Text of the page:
I use the Raspian distro on my Raspberry Pi.
I installed Python, WiringPI and WiringPI-Python - a good write up on setting this up can be found here:
Next, I export the pins I will be using. I need two pins as outputs, so in a shell I type:
Now I can play around with pin 18 and 23.
Next, I write a python script to allow me to input exposure time, interval and number of shots. Here it is:
You may notice the motor time is 72.8 / number of shots - this means I can select a number of shots and the Pi works out the motor times needed to run the length of the track.
I save this to a file named 'timelapse.py'.
To make this easier to run in the field, I create a bash script to export the pins then run the python script:
And save this as t.sh. I made it executable so I simply need to type ./t.sh in a shell to get things up and running.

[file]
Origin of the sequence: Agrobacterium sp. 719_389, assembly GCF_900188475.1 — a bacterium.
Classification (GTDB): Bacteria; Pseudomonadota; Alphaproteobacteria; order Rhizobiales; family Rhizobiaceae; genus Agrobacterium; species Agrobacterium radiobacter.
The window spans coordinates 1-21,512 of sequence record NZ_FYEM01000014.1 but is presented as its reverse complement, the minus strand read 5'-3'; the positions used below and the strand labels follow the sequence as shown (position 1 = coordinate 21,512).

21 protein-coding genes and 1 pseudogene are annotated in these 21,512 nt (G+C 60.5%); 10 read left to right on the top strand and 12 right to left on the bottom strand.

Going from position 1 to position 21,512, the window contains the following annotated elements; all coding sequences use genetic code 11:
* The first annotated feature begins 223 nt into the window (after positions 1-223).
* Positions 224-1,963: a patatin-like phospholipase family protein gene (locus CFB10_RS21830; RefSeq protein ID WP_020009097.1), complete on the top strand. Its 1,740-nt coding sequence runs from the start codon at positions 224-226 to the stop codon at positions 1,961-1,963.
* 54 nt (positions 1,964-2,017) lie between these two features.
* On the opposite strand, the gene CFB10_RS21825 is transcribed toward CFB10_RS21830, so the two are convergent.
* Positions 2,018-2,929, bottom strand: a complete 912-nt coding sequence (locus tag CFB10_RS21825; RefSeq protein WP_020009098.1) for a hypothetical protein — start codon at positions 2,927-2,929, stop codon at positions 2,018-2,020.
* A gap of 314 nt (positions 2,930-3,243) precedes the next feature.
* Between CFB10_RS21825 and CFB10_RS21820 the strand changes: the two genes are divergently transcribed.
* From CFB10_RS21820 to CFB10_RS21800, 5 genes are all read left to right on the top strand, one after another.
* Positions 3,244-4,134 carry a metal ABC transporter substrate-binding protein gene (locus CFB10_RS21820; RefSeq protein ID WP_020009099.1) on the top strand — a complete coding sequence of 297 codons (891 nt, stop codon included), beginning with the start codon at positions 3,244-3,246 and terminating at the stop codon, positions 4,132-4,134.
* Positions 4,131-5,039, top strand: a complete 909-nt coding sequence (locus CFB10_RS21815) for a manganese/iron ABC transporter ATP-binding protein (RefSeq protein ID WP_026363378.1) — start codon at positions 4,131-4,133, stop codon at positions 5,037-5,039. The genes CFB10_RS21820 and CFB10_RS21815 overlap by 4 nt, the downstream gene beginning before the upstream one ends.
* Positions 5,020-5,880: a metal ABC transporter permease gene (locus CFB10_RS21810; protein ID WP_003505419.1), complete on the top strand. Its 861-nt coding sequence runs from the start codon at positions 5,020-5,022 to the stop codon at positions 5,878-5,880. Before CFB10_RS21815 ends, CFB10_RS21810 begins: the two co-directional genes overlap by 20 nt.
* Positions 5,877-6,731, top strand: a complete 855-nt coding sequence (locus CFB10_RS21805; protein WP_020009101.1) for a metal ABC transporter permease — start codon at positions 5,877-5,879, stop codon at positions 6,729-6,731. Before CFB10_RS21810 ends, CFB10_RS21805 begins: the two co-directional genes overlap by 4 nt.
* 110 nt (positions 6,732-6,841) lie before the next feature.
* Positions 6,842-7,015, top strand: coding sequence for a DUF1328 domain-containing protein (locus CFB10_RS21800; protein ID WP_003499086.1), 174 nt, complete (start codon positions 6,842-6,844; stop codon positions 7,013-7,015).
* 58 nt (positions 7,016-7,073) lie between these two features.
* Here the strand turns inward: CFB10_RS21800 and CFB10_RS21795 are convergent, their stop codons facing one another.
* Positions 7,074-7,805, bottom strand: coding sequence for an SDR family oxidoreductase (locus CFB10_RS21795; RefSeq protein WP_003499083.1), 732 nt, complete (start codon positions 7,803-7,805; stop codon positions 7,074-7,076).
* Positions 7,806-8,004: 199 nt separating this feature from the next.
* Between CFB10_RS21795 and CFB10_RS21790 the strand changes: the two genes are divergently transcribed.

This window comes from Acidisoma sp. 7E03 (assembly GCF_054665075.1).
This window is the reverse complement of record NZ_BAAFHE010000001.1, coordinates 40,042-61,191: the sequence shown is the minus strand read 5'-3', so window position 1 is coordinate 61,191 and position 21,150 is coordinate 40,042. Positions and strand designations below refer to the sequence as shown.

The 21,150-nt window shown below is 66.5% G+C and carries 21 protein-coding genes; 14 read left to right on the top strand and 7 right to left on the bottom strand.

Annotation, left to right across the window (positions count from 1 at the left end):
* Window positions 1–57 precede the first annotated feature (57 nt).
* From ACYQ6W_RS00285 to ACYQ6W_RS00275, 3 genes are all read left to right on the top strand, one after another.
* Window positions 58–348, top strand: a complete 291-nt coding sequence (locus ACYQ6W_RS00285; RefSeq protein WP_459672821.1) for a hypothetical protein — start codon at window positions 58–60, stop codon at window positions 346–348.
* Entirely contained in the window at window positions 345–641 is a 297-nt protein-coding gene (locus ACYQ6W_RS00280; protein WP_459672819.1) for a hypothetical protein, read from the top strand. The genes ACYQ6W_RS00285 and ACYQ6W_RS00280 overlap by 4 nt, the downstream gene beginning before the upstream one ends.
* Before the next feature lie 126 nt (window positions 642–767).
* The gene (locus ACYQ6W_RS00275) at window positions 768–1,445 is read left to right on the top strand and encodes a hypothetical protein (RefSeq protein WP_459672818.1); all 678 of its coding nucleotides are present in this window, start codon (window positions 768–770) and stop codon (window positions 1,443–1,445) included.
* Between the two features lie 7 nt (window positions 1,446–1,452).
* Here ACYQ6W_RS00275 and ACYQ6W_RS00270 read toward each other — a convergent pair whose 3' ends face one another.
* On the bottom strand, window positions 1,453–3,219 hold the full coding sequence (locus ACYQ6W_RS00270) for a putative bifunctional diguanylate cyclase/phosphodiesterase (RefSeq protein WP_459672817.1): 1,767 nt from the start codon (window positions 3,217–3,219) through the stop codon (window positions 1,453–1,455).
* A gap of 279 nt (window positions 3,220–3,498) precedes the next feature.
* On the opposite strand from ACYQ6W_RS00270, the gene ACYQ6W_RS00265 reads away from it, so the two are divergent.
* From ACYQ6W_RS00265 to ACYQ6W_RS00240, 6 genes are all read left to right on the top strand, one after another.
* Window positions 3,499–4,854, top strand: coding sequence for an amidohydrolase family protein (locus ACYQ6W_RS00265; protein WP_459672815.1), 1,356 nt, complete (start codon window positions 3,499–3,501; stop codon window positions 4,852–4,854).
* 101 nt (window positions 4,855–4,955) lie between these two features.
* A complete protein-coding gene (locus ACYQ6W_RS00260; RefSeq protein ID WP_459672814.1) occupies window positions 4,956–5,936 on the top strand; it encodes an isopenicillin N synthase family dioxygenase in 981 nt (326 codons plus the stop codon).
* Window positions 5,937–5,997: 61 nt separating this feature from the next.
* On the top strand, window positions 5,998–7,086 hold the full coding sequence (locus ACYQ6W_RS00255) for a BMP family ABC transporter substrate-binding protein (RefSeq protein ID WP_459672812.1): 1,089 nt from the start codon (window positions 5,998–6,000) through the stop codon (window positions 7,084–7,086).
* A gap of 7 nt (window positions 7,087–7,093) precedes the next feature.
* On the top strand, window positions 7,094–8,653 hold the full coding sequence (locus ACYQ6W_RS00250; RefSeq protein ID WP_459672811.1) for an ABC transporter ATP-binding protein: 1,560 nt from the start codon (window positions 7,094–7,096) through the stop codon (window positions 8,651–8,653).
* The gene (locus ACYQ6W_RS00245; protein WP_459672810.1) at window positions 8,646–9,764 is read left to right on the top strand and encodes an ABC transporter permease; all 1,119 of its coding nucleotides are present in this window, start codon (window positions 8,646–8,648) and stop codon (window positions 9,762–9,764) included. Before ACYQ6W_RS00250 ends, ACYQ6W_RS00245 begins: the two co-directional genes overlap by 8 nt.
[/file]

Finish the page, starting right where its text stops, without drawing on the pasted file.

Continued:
I needed a way to control the Pi out in the field where there are no other computers to SSH into the Pi. I have an Android phone,
I bought a bluetooth dongle (a cheap Tecknik brand nano one from Tescos did the trick) and set this up to use the IP 192.168.50.1.
See my update below - I now use an ad-hoc wifi network for communication, which seems a more stable solution.
Once paired with my phone I can then SSH into the Pi using the ConnectBot app.
Well. my phone died on new years eve, so I've been downgraded to an older android device. This one wouldn't talk to the Pi through bluetooth, so instead I set up an ad-hoc wifi network to connect the phone.
This was straight forward enough - I edited /etc/network/interfaces and added the following:
I also installed Screen on the Pi - this allows a session to run after SSH is disconnected so I can walk away from the rig whilst it still runs the last command I gave it.